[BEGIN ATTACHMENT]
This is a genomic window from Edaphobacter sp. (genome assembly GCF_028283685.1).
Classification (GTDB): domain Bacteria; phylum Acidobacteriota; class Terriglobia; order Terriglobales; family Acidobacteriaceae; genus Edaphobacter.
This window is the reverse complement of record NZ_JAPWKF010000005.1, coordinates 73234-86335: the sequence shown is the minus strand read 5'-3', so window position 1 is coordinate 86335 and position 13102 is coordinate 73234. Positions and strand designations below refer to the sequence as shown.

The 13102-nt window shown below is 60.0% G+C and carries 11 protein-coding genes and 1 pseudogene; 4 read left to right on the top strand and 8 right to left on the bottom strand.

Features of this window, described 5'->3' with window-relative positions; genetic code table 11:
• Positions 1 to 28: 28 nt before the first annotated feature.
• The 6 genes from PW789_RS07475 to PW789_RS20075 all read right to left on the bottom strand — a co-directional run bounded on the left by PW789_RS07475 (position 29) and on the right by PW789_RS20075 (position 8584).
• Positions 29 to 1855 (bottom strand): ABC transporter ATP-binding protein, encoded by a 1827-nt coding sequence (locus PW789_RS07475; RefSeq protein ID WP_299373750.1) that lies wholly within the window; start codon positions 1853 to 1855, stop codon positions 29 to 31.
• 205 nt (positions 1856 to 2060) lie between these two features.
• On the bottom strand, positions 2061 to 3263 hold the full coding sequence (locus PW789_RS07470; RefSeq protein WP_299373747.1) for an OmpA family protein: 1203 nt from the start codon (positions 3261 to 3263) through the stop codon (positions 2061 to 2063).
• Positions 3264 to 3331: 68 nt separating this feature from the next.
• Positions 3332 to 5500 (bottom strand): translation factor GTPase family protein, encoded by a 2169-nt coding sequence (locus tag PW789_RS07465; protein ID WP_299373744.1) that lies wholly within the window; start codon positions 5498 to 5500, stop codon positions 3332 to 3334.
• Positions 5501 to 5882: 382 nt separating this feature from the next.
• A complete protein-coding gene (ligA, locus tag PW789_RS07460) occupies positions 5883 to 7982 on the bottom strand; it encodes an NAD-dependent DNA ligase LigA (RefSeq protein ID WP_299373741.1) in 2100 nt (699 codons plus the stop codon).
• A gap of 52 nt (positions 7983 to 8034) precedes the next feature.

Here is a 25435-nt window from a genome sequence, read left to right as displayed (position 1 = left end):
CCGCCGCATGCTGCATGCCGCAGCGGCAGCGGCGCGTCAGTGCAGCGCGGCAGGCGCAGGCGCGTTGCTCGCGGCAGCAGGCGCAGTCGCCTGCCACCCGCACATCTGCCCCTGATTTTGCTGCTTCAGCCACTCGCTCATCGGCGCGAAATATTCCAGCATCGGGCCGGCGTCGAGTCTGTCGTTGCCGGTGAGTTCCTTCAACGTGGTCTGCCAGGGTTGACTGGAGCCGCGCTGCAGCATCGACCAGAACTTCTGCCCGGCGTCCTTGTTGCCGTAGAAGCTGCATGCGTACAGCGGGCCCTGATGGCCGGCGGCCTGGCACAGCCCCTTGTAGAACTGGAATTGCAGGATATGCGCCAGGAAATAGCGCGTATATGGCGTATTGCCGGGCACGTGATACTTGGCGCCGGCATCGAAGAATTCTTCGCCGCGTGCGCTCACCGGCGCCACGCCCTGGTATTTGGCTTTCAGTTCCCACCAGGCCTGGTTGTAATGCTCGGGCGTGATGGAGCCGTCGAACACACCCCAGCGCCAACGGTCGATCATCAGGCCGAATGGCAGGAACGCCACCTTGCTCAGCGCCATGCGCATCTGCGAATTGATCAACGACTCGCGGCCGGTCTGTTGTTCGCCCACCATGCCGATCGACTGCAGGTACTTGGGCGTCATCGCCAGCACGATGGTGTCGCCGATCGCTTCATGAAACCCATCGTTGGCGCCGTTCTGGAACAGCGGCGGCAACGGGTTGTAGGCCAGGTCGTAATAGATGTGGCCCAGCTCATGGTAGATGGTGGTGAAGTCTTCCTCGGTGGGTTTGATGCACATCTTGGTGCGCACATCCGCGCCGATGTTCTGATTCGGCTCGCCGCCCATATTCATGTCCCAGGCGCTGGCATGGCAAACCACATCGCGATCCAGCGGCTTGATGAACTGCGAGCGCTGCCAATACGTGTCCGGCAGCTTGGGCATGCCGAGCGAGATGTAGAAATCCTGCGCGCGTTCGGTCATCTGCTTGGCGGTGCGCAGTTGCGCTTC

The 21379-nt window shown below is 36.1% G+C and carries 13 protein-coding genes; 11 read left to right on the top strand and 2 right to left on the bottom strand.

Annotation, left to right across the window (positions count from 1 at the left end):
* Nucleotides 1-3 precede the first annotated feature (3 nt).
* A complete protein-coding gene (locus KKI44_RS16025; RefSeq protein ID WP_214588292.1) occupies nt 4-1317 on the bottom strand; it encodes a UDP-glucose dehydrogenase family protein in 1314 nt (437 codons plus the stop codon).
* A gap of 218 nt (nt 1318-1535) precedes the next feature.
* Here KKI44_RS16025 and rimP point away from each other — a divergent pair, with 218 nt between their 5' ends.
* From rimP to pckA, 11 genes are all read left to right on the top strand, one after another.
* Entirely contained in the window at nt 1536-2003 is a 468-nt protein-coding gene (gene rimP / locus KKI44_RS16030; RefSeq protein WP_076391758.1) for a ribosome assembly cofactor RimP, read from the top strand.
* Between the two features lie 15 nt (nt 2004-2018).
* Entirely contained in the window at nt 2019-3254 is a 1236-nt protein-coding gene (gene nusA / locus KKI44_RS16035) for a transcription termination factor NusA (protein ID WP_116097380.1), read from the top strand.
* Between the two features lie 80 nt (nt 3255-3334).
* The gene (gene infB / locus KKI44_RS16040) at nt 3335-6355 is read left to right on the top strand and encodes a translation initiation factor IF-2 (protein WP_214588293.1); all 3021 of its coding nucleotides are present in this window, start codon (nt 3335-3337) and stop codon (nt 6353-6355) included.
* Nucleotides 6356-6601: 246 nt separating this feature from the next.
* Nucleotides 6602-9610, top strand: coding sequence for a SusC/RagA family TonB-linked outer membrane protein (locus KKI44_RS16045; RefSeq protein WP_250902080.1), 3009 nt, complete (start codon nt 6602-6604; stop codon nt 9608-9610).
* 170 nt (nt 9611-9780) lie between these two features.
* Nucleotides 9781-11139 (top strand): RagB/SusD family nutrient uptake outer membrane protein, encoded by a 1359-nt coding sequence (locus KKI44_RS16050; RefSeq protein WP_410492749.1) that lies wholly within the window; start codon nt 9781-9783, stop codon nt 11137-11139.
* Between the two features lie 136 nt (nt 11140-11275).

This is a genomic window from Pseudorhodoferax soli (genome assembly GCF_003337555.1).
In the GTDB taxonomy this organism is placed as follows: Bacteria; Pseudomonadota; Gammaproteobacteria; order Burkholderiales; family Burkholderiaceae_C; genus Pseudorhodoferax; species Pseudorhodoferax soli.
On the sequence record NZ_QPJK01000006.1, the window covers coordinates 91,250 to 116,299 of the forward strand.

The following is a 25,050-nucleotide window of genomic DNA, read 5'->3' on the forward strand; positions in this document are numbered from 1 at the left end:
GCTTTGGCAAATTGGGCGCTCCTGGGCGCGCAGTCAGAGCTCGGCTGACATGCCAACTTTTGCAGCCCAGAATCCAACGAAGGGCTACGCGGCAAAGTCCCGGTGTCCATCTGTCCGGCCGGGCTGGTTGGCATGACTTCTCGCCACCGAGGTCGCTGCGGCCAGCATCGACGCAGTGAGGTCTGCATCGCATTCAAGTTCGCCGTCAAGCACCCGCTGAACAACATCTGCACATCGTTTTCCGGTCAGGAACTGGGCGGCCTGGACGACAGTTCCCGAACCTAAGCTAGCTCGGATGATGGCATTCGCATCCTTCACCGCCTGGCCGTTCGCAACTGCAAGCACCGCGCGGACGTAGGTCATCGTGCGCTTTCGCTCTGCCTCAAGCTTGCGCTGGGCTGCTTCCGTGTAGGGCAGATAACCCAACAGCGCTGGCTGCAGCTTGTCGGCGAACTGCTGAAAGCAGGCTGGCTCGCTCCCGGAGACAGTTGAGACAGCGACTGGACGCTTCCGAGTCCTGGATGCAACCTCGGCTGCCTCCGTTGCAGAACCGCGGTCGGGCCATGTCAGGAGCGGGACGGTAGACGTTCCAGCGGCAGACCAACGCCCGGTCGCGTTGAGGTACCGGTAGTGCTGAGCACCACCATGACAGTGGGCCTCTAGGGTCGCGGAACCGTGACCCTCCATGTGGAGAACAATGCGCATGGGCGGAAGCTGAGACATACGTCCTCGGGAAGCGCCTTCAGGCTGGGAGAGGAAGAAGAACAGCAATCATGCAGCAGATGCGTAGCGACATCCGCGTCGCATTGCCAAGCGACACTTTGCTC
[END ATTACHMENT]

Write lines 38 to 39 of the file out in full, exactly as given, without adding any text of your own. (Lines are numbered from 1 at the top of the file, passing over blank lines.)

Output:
The following is a 25,050-nucleotide window of genomic DNA, read 5'->3' on the forward strand; positions in this document are numbered from 1 at the left end:
GCTTTGGCAAATTGGGCGCTCCTGGGCGCGCAGTCAGAGCTCGGCTGACATGCCAACTTTTGCAGCCCAGAATCCAACGAAGGGCTACGCGGCAAAGTCCCGGTGTCCATCTGTCCGGCCGGGCTGGTTGGCATGACTTCTCGCCACCGAGGTCGCTGCGGCCAGCATCGACGCAGTGAGGTCTGCATCGCATTCAAGTTCGCCGTCAAGCACCCGCTGAACAACATCTGCACATCGTTTTCCGGTCAGGAACTGGGCGGCCTGGACGACAGTTCCCGAACCTAAGCTAGCTCGGATGATGGCATTCGCATCCTTCACCGCCTGGCCGTTCGCAACTGCAAGCACCGCGCGGACGTAGGTCATCGTGCGCTTTCGCTCTGCCTCAAGCTTGCGCTGGGCTGCTTCCGTGTAGGGCAGATAACCCAACAGCGCTGGCTGCAGCTTGTCGGCGAACTGCTGAAAGCAGGCTGGCTCGCTCCCGGAGACAGTTGAGACAGCGACTGGACGCTTCCGAGTCCTGGATGCAACCTCGGCTGCCTCCGTTGCAGAACCGCGGTCGGGCCATGTCAGGAGCGGGACGGTAGACGTTCCAGCGGCAGACCAACGCCCGGTCGCGTTGAGGTACCGGTAGTGCTGAGCACCACCATGACAGTGGGCCTCTAGGGTCGCGGAACCGTGACCCTCCATGTGGAGAACAATGCGCATGGGCGGAAGCTGAGACATACGTCCTCGGGAAGCGCCTTCAGGCTGGGAGAGGAAGAAGAACAGCAATCATGCAGCAGATGCGTAGCGACATCCGCGTCGCATTGCCAAGCGACACTTTGCTC